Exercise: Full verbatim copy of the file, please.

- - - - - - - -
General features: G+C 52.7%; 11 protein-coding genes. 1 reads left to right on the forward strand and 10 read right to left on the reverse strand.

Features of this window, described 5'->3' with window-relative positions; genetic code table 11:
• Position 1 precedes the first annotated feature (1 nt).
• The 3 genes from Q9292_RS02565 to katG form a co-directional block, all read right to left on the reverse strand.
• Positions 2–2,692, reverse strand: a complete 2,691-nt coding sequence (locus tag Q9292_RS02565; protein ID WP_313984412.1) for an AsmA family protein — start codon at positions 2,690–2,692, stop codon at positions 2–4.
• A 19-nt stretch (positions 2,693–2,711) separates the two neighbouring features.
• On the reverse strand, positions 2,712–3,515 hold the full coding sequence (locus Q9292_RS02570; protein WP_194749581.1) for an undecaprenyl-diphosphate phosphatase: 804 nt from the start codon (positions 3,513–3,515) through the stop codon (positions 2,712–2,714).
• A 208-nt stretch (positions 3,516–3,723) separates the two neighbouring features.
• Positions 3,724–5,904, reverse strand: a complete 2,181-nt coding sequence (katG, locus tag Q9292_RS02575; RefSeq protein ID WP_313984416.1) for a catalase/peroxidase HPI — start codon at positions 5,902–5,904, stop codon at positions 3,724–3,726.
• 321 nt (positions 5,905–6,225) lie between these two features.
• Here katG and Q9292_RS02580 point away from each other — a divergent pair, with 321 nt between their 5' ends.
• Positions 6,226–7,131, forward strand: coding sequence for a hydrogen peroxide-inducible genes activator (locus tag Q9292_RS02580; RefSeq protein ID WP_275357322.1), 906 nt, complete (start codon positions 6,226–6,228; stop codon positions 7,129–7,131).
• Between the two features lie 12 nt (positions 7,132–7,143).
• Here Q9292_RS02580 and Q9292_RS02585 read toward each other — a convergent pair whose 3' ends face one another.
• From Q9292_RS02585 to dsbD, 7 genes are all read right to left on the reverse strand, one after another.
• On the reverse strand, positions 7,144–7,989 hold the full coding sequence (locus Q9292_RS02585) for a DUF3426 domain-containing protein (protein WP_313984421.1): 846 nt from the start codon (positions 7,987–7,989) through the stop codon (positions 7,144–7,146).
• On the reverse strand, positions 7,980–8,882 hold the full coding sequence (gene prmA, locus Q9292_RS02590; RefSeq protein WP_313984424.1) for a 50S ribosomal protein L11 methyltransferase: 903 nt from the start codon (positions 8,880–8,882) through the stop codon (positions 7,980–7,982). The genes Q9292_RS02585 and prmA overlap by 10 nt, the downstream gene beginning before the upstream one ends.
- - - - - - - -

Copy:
General features: G+C 52.7%; 11 protein-coding genes. 1 reads left to right on the forward strand and 10 read right to left on the reverse strand.

Features of this window, described 5'->3' with window-relative positions; genetic code table 11:
• Position 1 precedes the first annotated feature (1 nt).
• The 3 genes from Q9292_RS02565 to katG form a co-directional block, all read right to left on the reverse strand.
• Positions 2–2,692, reverse strand: a complete 2,691-nt coding sequence (locus tag Q9292_RS02565; protein ID WP_313984412.1) for an AsmA family protein — start codon at positions 2,690–2,692, stop codon at positions 2–4.
• A 19-nt stretch (positions 2,693–2,711) separates the two neighbouring features.
• On the reverse strand, positions 2,712–3,515 hold the full coding sequence (locus Q9292_RS02570; protein WP_194749581.1) for an undecaprenyl-diphosphate phosphatase: 804 nt from the start codon (positions 3,513–3,515) through the stop codon (positions 2,712–2,714).
• A 208-nt stretch (positions 3,516–3,723) separates the two neighbouring features.
• Positions 3,724–5,904, reverse strand: a complete 2,181-nt coding sequence (katG, locus tag Q9292_RS02575; RefSeq protein ID WP_313984416.1) for a catalase/peroxidase HPI — start codon at positions 5,902–5,904, stop codon at positions 3,724–3,726.
• 321 nt (positions 5,905–6,225) lie between these two features.
• Here katG and Q9292_RS02580 point away from each other — a divergent pair, with 321 nt between their 5' ends.
• Positions 6,226–7,131, forward strand: coding sequence for a hydrogen peroxide-inducible genes activator (locus tag Q9292_RS02580; RefSeq protein ID WP_275357322.1), 906 nt, complete (start codon positions 6,226–6,228; stop codon positions 7,129–7,131).
• Between the two features lie 12 nt (positions 7,132–7,143).
• Here Q9292_RS02580 and Q9292_RS02585 read toward each other — a convergent pair whose 3' ends face one another.
• From Q9292_RS02585 to dsbD, 7 genes are all read right to left on the reverse strand, one after another.
• On the reverse strand, positions 7,144–7,989 hold the full coding sequence (locus Q9292_RS02585) for a DUF3426 domain-containing protein (protein WP_313984421.1): 846 nt from the start codon (positions 7,987–7,989) through the stop codon (positions 7,144–7,146).
• On the reverse strand, positions 7,980–8,882 hold the full coding sequence (gene prmA, locus Q9292_RS02590; RefSeq protein WP_313984424.1) for a 50S ribosomal protein L11 methyltransferase: 903 nt from the start codon (positions 8,880–8,882) through the stop codon (positions 7,980–7,982). The genes Q9292_RS02585 and prmA overlap by 10 nt, the downstream gene beginning before the upstream one ends.